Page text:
New North American Trade Deal Comes Into Effect Amid Political Tensions

A revamped trade deal between the United States, Canada and Mexico took effect on July 1, replacing the longstanding North American Free Trade Agreement (NAFTA).

However, while officially in force, the new trade deal is already causing friction among the North American signatories. As the deal starts, the Trump administration is threatening Canada with new aluminum tariffs, and a prominent Mexican labour activist has been jailed, underscoring concerns about crucial labour reforms in the replacement for the 26-year-old NAFTA deal.

The U.S.-Mexico-Canada Agreement (USMCA) includes tighter North American content rules for vehicles, new protections for intellectual property, prohibitions against currency manipulation and new rules on digital commerce that did not exist when NAFTA launched in 1994, an agreement U.S. President Donald Trump has lambasted as the "worst trade deal ever made."

The COVID-19 pandemic has all three countries mired in a deep recession, cutting their April goods trade flows - normally about $1.2 trillion annually - to the lowest monthly level in a decade. Issues dogging USMCA include hundreds of legal challenges to Mexico’s new labour law that enables workers to freely organize and unions to collective bargain with employers.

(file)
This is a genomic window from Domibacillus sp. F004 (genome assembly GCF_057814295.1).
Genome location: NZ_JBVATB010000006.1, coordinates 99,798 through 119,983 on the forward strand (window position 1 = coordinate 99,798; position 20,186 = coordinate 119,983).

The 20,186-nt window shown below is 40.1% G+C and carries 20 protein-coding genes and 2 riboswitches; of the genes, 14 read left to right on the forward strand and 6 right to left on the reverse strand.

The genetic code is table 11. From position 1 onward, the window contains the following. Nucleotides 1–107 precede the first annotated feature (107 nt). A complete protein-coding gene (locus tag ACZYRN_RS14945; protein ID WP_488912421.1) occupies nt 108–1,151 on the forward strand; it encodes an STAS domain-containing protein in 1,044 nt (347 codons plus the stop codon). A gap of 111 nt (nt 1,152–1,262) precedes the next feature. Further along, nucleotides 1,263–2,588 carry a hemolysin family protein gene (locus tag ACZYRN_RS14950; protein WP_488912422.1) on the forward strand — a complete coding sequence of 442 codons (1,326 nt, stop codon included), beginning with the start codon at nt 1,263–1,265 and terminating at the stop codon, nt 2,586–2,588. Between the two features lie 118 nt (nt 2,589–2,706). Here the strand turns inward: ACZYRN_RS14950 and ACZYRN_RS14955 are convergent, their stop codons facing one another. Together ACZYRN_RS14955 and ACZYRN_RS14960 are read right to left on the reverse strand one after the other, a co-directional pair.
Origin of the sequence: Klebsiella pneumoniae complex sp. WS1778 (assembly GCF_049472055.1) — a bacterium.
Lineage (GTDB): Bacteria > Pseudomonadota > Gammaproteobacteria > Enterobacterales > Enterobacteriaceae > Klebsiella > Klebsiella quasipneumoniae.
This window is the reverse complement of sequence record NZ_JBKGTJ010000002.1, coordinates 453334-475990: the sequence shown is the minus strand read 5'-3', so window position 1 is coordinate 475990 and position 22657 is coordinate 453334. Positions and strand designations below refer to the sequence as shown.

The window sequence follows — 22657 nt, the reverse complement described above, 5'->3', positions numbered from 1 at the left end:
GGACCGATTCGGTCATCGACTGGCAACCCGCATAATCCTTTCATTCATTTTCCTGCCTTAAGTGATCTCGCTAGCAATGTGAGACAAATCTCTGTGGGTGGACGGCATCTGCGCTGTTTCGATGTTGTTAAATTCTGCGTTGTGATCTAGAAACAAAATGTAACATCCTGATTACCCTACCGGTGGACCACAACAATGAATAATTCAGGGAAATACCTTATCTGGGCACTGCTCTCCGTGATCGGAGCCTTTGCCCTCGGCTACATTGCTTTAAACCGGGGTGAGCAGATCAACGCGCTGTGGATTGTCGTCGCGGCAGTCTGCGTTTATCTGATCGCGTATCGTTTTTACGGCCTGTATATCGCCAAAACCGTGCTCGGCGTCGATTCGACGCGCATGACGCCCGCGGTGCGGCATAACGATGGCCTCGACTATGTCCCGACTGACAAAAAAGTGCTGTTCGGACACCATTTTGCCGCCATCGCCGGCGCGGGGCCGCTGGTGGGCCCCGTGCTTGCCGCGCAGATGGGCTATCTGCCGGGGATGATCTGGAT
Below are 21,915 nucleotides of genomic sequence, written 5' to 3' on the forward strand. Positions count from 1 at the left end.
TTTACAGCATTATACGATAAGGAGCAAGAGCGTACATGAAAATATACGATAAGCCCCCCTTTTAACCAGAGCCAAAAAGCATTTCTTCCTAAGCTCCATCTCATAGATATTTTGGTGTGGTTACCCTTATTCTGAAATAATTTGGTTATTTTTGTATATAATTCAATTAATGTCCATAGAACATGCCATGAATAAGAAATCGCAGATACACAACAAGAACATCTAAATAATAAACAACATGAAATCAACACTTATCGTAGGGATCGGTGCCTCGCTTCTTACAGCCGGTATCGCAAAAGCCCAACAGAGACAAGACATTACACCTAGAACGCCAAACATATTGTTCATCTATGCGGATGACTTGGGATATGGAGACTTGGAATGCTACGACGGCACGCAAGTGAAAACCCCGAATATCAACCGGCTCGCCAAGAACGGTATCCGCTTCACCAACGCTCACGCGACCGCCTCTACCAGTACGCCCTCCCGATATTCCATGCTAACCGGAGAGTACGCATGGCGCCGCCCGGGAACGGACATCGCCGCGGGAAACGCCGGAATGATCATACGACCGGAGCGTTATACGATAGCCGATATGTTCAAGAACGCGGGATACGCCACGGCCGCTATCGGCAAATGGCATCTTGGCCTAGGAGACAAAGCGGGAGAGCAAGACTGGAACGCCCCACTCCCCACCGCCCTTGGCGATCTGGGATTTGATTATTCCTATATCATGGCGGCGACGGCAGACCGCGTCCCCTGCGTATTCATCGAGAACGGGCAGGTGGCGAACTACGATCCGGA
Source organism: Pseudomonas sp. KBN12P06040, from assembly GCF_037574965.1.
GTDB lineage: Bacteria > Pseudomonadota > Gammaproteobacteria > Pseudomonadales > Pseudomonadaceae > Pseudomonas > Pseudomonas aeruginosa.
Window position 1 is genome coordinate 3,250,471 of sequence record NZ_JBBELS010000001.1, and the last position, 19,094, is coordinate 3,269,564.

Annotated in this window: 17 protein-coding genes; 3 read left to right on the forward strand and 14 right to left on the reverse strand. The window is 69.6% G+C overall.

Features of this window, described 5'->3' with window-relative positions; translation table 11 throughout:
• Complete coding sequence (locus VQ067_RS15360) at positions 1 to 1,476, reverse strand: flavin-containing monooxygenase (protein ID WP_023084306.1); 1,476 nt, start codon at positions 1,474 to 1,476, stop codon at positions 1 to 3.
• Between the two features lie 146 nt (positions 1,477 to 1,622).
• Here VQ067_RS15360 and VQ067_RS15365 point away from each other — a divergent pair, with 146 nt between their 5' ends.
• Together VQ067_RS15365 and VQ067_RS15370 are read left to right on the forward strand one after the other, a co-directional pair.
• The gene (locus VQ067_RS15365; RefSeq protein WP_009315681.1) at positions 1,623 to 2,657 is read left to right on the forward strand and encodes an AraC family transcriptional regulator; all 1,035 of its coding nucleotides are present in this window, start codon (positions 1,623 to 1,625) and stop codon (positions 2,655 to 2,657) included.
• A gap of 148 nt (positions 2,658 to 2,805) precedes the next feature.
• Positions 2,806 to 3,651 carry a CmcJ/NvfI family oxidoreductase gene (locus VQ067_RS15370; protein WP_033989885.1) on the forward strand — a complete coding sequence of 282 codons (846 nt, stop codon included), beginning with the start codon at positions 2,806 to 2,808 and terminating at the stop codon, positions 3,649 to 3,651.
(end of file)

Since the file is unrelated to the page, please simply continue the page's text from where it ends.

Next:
A ruling against it would harm Mexico’s ability to deliver on provisions aimed at ending labour contracts agreed without worker consent that are stacked in favour of companies and have kept wages chronically low in Mexico. Democrats in the U.S. Congress had insisted on the stronger labour provisions last year before granting approval, prompting a substantial renegotiation of terms first agreed in October 2018. The arrest of Mexican labor lawyer Susana Prieto in early June has fueled U.S. unions’ arguments that Mexican workers’ rights are not being protected.

U.S. national security tariffs on imported steel and aluminum - including from Canada and Mexico - were a major irritant during USMCA negotiations until a deal for exemptions was reached. But now, the U.S. is considering domestic producers' request to restore the 10% duty on Canadian aluminum to combat imports across the northern border.

Another source of disputes could be the energy sector, where the main U.S. oil and gas lobby has already complained that recent actions by Mexico favoring state oil company Pemex violate protections for private investors carried over from NAFTA. Canada has also complained about new Mexican rules formally threatening investment in renewable energy.